Simply comment on post or click this link if you find any broken link, we will fix it for you within the next 24 hours.


Medical Milestone: Recipient of World’s First Pig Kidney Transplant Released from Boston Hospital

The recipient of the world’s first pig kidney transplant, Richard Slayman, a 62-year-old man from Weymouth, has been discharged from the hospital after this groundbreaking medical procedure. Slayman received the transplant, which involved a genetically edited pig kidney, marking a significant milestone in medical science. Now, he is recovering at home with his family, marking a hopeful step forward in the field of organ transplantation.

Richard Slayman was discharged from Massachusetts General Hospital approximately two weeks after undergoing the successful transplant. Reflecting on this milestone, Slayman expressed his gratitude and joy, stating, “This moment — leaving the hospital today with one of the cleanest bills of health I’ve had in a long time — is one I wished would come for many years.” He further described it as “one of the happiest moments of my life,” highlighting the significance of this medical achievement in his journey towards improved health.

Dr. Leonardo Riella, the medical director for kidney transplantation at Massachusetts General Hospital, expressed profound joy and optimism about the successful transplant. He emphasized the significance of this achievement, stating, “This gives hope to thousands of patients in need.” Dr. Riella highlighted the critical shortage of available kidneys for transplantation and underscored the importance of innovative approaches like the pig kidney transplant in providing timely treatment for patients with kidney disease. He emphasized that receiving a kidney transplant is the optimal treatment for such patients and that advancements like this offer hope for improved outcomes and quality of life.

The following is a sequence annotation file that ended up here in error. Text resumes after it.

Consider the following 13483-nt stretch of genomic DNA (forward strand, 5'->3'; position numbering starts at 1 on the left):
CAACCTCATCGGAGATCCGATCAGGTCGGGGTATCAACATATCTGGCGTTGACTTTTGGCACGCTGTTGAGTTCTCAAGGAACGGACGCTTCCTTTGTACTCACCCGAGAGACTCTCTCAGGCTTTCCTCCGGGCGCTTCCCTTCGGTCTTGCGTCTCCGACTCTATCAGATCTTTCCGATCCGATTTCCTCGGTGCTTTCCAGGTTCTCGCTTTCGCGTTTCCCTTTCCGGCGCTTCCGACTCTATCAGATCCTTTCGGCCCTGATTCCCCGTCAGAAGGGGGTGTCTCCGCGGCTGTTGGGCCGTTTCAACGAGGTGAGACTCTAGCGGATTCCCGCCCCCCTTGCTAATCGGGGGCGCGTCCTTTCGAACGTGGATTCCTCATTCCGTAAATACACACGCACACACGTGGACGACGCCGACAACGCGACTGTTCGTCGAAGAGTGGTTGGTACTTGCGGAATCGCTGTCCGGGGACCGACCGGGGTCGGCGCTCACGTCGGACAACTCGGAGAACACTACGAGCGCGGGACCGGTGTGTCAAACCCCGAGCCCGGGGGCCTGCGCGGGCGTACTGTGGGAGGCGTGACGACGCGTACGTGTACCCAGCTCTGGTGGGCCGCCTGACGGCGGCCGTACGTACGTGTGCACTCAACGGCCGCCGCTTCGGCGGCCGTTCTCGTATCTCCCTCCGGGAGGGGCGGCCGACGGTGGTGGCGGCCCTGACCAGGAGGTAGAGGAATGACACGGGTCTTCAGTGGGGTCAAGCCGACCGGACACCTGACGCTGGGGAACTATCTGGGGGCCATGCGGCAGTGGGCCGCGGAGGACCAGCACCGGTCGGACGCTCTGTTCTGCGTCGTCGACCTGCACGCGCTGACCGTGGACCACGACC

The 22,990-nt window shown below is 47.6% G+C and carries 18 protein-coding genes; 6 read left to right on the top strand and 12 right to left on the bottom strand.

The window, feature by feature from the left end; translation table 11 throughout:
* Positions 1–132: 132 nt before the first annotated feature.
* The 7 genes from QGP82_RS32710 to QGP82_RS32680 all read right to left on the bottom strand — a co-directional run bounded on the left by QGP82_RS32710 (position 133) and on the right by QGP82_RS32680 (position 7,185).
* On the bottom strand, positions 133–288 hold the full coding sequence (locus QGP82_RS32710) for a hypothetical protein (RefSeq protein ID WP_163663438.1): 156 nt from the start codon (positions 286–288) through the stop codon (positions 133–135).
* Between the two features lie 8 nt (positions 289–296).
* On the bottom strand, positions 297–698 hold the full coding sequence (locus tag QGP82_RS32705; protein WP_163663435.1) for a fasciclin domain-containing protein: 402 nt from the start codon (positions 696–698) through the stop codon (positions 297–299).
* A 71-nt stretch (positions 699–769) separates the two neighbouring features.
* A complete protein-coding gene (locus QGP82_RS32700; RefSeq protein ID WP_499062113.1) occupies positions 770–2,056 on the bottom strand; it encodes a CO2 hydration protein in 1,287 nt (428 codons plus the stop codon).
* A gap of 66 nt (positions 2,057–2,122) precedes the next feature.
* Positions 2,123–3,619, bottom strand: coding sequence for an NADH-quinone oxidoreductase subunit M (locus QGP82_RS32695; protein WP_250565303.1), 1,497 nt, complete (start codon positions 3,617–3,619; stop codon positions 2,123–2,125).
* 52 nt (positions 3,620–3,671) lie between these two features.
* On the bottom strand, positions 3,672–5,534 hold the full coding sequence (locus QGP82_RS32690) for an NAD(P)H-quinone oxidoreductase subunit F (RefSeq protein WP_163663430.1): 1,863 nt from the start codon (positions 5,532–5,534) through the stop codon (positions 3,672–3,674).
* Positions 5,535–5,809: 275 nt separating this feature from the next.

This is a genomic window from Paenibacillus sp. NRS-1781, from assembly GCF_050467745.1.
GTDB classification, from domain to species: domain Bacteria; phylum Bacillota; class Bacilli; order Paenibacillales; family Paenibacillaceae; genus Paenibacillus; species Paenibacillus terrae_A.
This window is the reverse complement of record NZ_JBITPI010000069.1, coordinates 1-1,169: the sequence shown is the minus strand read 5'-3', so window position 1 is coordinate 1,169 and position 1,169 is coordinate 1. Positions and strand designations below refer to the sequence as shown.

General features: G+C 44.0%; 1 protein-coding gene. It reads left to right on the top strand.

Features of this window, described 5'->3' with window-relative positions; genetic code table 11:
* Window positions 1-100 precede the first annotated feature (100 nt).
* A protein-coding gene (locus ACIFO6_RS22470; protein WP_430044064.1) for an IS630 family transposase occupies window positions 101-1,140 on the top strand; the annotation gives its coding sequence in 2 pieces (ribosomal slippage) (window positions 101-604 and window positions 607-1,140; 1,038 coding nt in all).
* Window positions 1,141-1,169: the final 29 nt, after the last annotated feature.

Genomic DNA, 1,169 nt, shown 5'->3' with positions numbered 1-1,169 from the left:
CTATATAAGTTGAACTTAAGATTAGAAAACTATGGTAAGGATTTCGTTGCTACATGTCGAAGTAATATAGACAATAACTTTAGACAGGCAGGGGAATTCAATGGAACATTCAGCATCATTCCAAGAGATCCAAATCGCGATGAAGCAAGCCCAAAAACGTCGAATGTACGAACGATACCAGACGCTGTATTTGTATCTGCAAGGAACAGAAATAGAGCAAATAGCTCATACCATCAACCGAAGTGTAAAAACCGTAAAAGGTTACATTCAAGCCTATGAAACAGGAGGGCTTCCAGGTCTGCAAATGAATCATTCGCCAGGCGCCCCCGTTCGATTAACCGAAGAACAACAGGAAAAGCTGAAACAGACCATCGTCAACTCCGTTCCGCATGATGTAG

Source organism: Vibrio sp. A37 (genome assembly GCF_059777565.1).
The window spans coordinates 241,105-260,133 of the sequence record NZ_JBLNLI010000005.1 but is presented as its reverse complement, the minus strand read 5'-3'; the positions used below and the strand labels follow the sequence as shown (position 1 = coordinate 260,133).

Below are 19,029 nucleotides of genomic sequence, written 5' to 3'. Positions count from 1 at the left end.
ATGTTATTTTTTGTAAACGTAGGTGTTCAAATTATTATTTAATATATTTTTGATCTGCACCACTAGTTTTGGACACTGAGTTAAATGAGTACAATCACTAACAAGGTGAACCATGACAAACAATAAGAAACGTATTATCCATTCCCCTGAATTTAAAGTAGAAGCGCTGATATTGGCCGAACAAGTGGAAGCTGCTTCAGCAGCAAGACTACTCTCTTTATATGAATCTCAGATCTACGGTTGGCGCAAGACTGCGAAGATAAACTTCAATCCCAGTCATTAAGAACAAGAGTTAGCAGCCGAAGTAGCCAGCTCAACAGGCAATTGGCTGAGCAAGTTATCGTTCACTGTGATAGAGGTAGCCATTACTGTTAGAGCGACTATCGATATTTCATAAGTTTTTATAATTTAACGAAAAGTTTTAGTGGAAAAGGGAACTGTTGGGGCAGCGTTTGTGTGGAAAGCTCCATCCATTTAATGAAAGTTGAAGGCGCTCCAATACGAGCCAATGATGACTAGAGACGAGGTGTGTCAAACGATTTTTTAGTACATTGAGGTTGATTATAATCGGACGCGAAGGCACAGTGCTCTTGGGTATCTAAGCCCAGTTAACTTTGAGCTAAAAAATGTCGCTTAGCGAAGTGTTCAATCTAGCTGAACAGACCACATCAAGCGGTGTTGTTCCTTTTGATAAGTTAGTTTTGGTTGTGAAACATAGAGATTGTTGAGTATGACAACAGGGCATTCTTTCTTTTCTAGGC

The pig kidney transplant represents a significant opportunity for patients like Slayman, who faced the prospect of returning to dialysis due to kidney failure. Dr. Riella expressed optimism about the potential of this groundbreaking procedure, describing it as a potential bridge to improved health outcomes for patients in need of kidney transplants. He suggested that the pig kidney transplant could serve as a temporary solution, keeping patients healthy until they receive a human kidney transplant. Additionally, Dr. Riella speculated that this innovative approach might even offer a permanent solution for some patients in the future.

Furthermore, one of the transplant surgeons involved in the procedure expressed confidence in the longevity of the pig kidney transplant, stating that it is expected to function effectively for at least two years. This anticipated durability underscores the potential of this pioneering technique to provide meaningful benefits for patients awaiting kidney transplants.

Riella says doctors will follow up with Slayman twice a week with blood tests to monitor his new kidney. 

“This just gives us so much joy, because ultimately, this is what we wanted to do, is give him back the life that he used to have and provide him with a quality of life that he deserves,” Riella said.

Leave a Reply

Your email address will not be published. Required fields are marked *

Back to top button